Brooklyn Nets superstar Kyrie Irving is well known on the court for his incredible dribble moves and crafty layups, but off the court, he is also known all too well for the multitude of controversies he’s been involved in. From his refusal to get vaccinated to believing the earth is flat, he’s had no shortage of interesting antics and beliefs that have made his off-court persona just as interesting as his one on the court. Irving’s most recent controversy was his promotion of a film on his Twitter account labeled by civil rights groups as anti-semitic.The film in question claimed that Jews oppressed the Black population, that they were responsible for the Trans-Atlantic slave trade, and also claimed that the Holocaust was fabricated. Playing in the city that is home to the second largest Jewish population in the world, the whole affair unsurprisingly didn’t sit well with Irving’s fans. The Brooklyn Nets organization suspended Irving for a period of five games with no pay after he “refused to unequivocally say he has no antisemitic beliefs, nor acknowledge specific hateful material in the film.” The NBA has made it very clear that “hate speech of any kind is unacceptable and runs counter to the [League]’s values of equality, inclusion, and respect,” and that any form of derogatory or offensive language can result in tens of thousands of dollars in fines.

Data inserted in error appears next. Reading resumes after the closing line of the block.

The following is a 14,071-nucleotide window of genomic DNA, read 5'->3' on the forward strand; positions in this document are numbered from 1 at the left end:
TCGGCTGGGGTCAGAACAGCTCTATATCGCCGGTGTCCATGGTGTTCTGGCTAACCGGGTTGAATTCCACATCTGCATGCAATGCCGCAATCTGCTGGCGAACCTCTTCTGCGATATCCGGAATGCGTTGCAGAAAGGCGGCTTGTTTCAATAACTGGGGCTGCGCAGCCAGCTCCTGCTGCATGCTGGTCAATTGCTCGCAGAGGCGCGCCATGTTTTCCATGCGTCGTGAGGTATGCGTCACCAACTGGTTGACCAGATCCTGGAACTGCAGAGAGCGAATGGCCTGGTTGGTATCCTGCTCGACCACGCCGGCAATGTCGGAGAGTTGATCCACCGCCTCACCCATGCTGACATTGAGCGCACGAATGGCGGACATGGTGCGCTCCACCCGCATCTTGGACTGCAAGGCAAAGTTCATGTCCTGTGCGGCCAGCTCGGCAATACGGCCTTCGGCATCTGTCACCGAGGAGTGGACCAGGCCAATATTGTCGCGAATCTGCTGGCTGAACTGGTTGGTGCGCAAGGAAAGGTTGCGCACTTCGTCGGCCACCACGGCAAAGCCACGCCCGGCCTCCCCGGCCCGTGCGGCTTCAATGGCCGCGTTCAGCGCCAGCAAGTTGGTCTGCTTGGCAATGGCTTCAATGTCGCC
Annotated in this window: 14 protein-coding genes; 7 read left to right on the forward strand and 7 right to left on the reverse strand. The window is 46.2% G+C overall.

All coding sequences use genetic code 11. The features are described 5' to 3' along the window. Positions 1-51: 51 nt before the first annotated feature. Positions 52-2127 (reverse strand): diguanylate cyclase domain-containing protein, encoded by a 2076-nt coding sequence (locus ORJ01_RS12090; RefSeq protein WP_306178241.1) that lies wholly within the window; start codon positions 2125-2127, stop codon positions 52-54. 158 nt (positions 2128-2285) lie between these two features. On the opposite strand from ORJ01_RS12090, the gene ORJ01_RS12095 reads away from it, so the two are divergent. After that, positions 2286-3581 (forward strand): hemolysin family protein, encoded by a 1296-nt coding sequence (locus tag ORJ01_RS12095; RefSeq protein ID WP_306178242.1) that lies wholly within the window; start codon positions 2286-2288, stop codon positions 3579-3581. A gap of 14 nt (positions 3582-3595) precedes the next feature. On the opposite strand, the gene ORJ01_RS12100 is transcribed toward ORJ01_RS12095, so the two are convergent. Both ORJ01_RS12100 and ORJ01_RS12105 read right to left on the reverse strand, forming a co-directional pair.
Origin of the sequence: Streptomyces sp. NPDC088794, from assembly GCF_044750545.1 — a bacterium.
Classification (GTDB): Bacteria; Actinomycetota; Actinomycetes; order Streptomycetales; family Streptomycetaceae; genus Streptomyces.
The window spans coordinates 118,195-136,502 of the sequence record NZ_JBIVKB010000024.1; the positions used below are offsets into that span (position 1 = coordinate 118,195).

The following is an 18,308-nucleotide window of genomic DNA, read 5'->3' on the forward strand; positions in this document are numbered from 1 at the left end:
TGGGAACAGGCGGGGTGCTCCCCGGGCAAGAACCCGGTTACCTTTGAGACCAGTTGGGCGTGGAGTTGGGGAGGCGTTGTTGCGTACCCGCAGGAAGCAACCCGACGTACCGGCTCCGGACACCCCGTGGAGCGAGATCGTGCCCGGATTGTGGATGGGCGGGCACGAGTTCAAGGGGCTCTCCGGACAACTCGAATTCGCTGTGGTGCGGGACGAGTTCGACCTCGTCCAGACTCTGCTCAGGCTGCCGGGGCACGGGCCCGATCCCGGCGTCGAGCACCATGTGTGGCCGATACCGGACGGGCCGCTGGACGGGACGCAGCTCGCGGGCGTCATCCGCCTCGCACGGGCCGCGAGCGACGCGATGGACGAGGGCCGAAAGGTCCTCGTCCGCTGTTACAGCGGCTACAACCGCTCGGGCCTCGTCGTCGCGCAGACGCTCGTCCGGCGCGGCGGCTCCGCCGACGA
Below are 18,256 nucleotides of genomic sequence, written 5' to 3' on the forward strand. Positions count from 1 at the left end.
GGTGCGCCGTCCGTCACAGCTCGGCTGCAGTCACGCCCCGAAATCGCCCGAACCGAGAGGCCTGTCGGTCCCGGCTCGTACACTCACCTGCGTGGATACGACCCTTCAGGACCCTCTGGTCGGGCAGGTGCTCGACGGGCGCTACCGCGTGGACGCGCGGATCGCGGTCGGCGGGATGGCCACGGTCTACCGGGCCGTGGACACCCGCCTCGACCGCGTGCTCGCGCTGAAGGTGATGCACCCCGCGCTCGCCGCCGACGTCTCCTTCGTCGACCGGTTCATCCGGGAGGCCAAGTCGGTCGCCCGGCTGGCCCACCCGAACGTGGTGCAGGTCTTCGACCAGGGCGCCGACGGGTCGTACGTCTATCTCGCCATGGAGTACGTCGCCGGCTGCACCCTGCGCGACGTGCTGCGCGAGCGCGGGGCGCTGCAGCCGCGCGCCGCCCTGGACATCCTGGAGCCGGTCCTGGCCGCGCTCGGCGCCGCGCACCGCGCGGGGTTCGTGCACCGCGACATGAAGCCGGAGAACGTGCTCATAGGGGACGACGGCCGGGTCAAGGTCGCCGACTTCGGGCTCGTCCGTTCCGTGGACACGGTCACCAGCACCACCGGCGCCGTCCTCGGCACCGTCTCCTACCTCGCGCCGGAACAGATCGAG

Many believe that censorship in the NBA and mainstream sports leagues in general is at an all-time high (throwback to Mark Cuban’s $600k fine for mentioning tanking) and believe that huge fines are being handed down far too often for simple self-expression. In certain regards, this is certainly fair, but when a player such as Kyrie Irving, who inspires and influences millions, promotes hate against any community, it’s understandable that the League would take this seriously. There is admittedly a lot of censorship in the modern NBA and other such leagues that is seen in the eyes of most as unnecessary. However, hate and discrimination in any form should be approached with a zero-tolerance policy, considering the image and influence that the people associated with these Leagues have. Although America is indeed a country of free speech, when one’s job is to entertain and inspire a young generation, one needs to be careful with what they say because they hold influence over the easily convinced youth who look up to them.
Many think that situations like these bring unnecessary politics into sports, turning what is supposed to be a pure demonstration of extraordinary human athletic capabilities into a political game. This is entirely true; the NBA shouldn’t be involved in matters of state, and vice versa. But, as previously mentioned, due to their status, athletes must still hold themselves to high moral standards and set a good example. This isn’t a question of politics. This is a question of basic tolerance and respect, and although there is free speech in America, the NBA is a private association with its own rules condoning any form of hate speech. Since the NBA considers Irving’s tweet to encompass hate speech, they thereby completely have the right to suspend him. Whether his suspension was too severe or not is up to the league to decide based on their values and how the incident affects the organization.